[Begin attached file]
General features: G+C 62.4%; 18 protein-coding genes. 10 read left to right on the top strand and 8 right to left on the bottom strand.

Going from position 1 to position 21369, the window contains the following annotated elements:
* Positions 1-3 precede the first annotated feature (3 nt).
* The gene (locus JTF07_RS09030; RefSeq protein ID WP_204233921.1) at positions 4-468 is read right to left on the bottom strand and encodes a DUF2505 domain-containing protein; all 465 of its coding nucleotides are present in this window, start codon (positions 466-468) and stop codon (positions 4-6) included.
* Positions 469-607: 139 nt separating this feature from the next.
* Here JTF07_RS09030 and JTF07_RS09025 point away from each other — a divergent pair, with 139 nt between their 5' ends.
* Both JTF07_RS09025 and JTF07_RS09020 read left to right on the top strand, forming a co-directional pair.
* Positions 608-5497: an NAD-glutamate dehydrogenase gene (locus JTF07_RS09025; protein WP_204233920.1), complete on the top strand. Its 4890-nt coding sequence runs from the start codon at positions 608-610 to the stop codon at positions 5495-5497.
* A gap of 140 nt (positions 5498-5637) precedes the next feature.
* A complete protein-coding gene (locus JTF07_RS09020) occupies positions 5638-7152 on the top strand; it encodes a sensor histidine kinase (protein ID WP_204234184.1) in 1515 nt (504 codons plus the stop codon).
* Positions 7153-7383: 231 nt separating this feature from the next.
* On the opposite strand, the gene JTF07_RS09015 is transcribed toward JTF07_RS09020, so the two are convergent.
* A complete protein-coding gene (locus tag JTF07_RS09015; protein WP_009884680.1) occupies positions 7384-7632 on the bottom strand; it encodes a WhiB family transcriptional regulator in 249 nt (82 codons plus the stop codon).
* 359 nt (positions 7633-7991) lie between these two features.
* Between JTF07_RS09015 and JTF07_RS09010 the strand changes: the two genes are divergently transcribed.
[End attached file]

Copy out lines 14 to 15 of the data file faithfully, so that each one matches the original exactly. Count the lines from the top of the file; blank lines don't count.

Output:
* 359 nt (positions 7633-7991) lie between these two features.
* Between JTF07_RS09015 and JTF07_RS09010 the strand changes: the two genes are divergently transcribed.